Thursday, November 8, 2012
variable frame rates
An interesting quirk in digital multimedia evidence (DME) when it meets the average first responder's workflow can cause unnecessary angst when using the Omnivore.
Here's what I mean.
Let's say that a crime happened and was captured by a CCTV system - and that the Omnivore is your tool of choice for retrieving the DME for use by your agency. The crime lasts only a minute or two, but the investigators want 15 minutes before and after the crime - thus your capture duration would be 32 minutes, give or take a few seconds. With me so far?
Enter a variable frame rate.
Some systems employ a variable frame rate for recording / playback. Thus, if nothing's happening, the frames per second (fps) might be set at 1 or 2 fps. Then action occurs in front of the camera, and the fps jumps up to 15-30 for the duration of the action.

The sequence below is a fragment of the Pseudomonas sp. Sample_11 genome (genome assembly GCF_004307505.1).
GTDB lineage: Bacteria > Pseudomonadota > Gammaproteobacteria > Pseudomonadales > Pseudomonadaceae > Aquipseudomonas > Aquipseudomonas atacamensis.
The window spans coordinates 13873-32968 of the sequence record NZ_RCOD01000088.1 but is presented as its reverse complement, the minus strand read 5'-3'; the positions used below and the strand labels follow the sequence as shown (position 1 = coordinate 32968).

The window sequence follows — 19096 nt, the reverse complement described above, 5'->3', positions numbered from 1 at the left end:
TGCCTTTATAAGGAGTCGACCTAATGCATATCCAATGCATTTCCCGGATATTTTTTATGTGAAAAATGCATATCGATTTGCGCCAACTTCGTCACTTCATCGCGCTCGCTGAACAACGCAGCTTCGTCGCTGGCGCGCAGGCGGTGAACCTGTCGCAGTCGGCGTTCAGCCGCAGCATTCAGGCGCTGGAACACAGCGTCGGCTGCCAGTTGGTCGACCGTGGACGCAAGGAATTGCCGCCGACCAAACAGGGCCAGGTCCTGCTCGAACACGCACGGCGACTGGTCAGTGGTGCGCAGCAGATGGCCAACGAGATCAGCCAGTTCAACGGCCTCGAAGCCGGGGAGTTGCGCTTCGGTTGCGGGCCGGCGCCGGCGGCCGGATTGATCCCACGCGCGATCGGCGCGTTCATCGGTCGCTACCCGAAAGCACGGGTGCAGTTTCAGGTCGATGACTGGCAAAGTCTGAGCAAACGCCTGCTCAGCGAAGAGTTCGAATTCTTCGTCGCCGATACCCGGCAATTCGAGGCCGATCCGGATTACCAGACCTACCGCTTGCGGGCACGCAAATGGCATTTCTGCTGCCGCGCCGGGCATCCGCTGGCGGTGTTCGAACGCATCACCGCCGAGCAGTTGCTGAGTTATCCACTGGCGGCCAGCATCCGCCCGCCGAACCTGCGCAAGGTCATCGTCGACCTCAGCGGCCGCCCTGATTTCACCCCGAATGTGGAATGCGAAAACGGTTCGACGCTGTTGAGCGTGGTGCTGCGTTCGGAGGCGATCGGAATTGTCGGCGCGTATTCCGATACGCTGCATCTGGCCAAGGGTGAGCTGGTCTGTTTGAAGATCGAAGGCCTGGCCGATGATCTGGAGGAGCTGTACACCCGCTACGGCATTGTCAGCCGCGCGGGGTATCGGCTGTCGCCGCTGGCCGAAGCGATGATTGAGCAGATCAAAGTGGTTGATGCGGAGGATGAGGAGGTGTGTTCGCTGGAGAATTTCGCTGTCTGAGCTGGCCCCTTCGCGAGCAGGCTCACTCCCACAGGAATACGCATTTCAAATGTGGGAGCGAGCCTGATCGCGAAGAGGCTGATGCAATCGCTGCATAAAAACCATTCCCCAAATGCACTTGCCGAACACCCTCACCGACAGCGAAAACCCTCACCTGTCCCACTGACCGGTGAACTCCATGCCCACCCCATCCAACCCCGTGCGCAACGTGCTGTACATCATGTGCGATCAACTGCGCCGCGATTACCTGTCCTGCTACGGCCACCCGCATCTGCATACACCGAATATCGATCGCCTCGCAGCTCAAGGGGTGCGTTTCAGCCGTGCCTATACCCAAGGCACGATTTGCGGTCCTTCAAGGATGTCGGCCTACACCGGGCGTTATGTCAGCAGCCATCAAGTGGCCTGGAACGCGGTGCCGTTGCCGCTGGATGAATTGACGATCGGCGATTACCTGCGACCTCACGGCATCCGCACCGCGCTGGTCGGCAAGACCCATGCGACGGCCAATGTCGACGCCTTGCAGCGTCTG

So, in our scenario, there's little going on for about 15 minutes, then 2 minutes of action, then little going on for 15 minutes. The DVR manufacturer wants to maximize storage space, so it's 15 minutes x 2 fps + 2 minutes x 30 fps + 15 minutes x 2 fps (as opposed to 32 minutes x 30 fps. With me? Here's where this is going.
If you run the Optimization routine in Omnivore based on the initial seconds of the DME, it will give you an average playback of 2 and a capture rate of 4 fps. But what happens when 15 minutes later, the fps jumps to 30? Omnivore, if you have it selected to stop when it drops frames, will stop and ask you if you want to save your work. It thinks it's dropped a frame as it's being flooded with frames and isn't set to receive them at the new rate. It's doing what it's supposed to do.
The simple solution to this problem, if you can call it that, is to base your Optimization on the time within the video where the crime actually occurs - or there's action happening. This will be the highest rate, generally. You should also note the internal settings of the DVR. What does it say the frame rate should be for the camera that you are capturing? Is there a different fps setting for motion, alarms, panic buttons, etc.? Write this stuff down. Then compare what Omnivore says about the frame rate with your notes.